Last Exit to Nowhere

By Kevin Joseph Reigle

The disturbance call comes just before the end of my shift. I’ve been waiting for something to happen since the Mud Bowl ended an hour ago. Tonight, is the most important night of the year here in Campbell County. Believe it or not, the Mud Bowl between Jellico and LaFollette is even bigger than the FFA donkey basketball game they have down at the armory.

Diane’s voice crackles over the radio. A group of kids are up on Mingo Fork burning wood and making enough noise to incur the wrath of the old spinster across the way on Hyde Creek. Anytime kids go up there for a little fun, she always calls the station.

I have the local AM station on, listening to the high school football recap show as I pull off 75 onto the exit ramp. The interesting thing about Mingo Fork is that it doesn’t exist. It was a big development project that everyone around here was excited for about ten years ago. 

A restaurant, hotel and golf course were slated to be built at the top of the hollow. The only thing the development group needed was an exit off the interstate. They lobbied the local politicians and when that didn’t work, they threatened to take the project somewhere else.  Well, the exit got built, but the development group went bust. So, here we are, with an exit to nowhere.

The only thing off the exit is a winding dirt road designed for construction vehicles that never came, and a cellphone tower at the top of the ravine. That’s where the kids go and build their bonfires, under the glow of the blinking tower. 

Eight years ago, when I was a senior at Jellico, some of my classmates started racing up and down the dirt road. That’s how my friend Sean died. I wasn’t there when it happened, but earlier that day, he forgot his jacket in my car. One thing I’ll never forget was having to give it to his mom.

I let the squad car slow to a crawl as I go around the final curve before reaching the top of Mingo Fork. Below the tower, a bonfire burns, and six or seven teenagers drink and dance to music blaring from a pickup truck. As I park, the flashing lights get their attention. 

They look over as one of them turns down the music. As I get out of the cruiser, a voice calls out. I recognize it right away. It belongs to Mark Truman, star wide receiver of the Jellico High School football team.

“Didn’t I tell you guys not to come up here anymore?” I ask him, realizing right away my voice is a little too stern. 

At his feet are three girls, two of which I recognize as cheerleaders. An offensive lineman leans against the pickup truck and the kicker is in the cab with a girl, trying to hide a beer.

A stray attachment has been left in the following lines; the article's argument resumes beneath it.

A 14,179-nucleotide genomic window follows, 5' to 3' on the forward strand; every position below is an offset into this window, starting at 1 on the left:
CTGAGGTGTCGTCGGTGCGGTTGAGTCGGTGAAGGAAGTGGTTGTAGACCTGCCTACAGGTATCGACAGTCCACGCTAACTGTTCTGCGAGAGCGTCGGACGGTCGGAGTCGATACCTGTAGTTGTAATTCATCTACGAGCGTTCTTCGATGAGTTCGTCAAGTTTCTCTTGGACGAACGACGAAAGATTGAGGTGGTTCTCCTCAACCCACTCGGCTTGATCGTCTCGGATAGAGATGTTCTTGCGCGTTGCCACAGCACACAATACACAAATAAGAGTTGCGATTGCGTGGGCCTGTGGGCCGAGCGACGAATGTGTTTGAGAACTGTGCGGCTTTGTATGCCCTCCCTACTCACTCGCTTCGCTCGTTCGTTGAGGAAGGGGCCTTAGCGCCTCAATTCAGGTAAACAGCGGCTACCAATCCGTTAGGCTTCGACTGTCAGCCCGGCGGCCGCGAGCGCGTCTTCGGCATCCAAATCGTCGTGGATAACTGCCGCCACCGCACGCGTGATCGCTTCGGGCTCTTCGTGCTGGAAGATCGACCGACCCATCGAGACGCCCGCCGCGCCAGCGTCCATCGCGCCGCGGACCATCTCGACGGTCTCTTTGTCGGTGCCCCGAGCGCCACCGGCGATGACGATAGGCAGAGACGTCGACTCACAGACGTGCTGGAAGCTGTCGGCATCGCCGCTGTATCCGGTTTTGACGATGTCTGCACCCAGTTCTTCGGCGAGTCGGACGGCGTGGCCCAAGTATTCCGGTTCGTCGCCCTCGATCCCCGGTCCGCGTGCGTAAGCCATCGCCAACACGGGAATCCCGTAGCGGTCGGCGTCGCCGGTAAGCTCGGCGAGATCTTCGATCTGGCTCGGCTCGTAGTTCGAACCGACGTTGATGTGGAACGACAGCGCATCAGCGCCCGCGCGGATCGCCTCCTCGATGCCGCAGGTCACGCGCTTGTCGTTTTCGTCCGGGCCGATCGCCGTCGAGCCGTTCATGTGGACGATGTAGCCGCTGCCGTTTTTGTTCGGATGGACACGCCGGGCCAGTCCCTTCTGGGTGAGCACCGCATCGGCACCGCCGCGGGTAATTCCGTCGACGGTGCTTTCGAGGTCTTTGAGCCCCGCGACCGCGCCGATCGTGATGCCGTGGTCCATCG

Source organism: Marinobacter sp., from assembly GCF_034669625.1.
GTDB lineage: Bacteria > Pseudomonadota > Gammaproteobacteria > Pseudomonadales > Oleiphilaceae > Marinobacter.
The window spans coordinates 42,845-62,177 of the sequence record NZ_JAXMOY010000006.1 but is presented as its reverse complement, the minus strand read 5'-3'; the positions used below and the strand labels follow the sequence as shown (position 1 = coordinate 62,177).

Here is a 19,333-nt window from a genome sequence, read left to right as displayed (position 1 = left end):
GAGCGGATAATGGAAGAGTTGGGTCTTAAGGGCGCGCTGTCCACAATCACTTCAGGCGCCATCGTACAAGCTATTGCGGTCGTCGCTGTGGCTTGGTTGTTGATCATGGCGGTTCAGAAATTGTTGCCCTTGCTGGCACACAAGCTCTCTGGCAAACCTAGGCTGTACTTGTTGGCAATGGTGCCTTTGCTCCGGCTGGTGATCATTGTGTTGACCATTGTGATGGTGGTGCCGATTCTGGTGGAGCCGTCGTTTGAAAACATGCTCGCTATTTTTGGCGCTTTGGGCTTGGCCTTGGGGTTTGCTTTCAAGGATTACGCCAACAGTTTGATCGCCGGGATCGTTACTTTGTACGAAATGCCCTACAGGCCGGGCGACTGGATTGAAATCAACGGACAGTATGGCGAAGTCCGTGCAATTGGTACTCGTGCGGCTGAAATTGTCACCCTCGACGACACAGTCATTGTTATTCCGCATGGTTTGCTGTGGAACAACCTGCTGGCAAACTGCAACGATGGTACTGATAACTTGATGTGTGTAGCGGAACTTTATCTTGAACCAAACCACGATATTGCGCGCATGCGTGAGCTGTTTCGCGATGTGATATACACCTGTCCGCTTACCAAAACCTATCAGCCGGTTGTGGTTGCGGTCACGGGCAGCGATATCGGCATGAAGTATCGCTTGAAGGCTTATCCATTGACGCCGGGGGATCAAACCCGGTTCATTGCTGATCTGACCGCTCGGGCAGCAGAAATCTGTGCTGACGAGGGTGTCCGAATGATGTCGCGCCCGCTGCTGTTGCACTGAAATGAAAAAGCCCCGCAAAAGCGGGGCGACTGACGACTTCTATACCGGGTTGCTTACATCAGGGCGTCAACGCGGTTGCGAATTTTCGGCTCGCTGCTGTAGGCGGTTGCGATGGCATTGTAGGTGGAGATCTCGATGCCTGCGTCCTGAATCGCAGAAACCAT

“What did you think of the game tonight?” Mark asks as I approach.

“You know, beating La Follette doesn’t mean you can come up here and do whatever you want.”

“Of course, it does.”

“Listen guys,” I say to everyone. “The lady across the hollow called this in. I need you to put out the bonfire and move the party somewhere else.”

Collectively, the group groans and starts shuffling around, putting out the fire and collecting their things. The wind picks up a little and the November breeze has a chill to it that’s been lacking. For some reason, it’s been warmer than usual for this time of year.

Across the hollow, I can just make out the old woman standing under her porch light. When I raise my hand to wave, the light goes dark, and she disappears into the house. The sound of metal reverberates as Mark throws a rock at the base of the cellphone tower.

“Is it true a prom queen was killed up here, like a million years ago?” he asks.

“She wasn’t the prom queen,” I answer. “She was the homecoming queen, and no it’s not true. It’s just a story.”

Mark nods as he tosses a rock underhand into the air and lets it fall to the ground. “So, it’s like an urban legend?”

“That’s exactly what it is.”

“But if it didn’t happen, why did you say she was the homecoming queen?”

“Because that’s how the story goes. We used to tell it when I was in school.”

We start back to where the group is still packing their stuff into the pickup. One of the truck’s headlights is out. I lean closer and give the cover a smack with the heel of my hand. The light flickers back to life.

“Do you miss it?” Mark asks, kicking dirt over the glowing embers of their makeshift bonfire. 

“Playing?” I ask, rising and pointing at the ring on my right hand.

Mark looks around. “I mean all of it.”

“Every day,” I say returning to the squad car.                                      

*   *   *

Kevin Joseph Reigle’s short stories have appeared in Beyond Words Literary Magazine, The Pensworth Literary Review, The Dillydoun Review, Bridge Eight, Prometheus Dreaming, TDR Daily, The Yard, and Drunk Monkeys. His short story Early Bird Café was longlisted for the Dillydoun International Fiction Prize. He teaches at the University of the Cumberlands.








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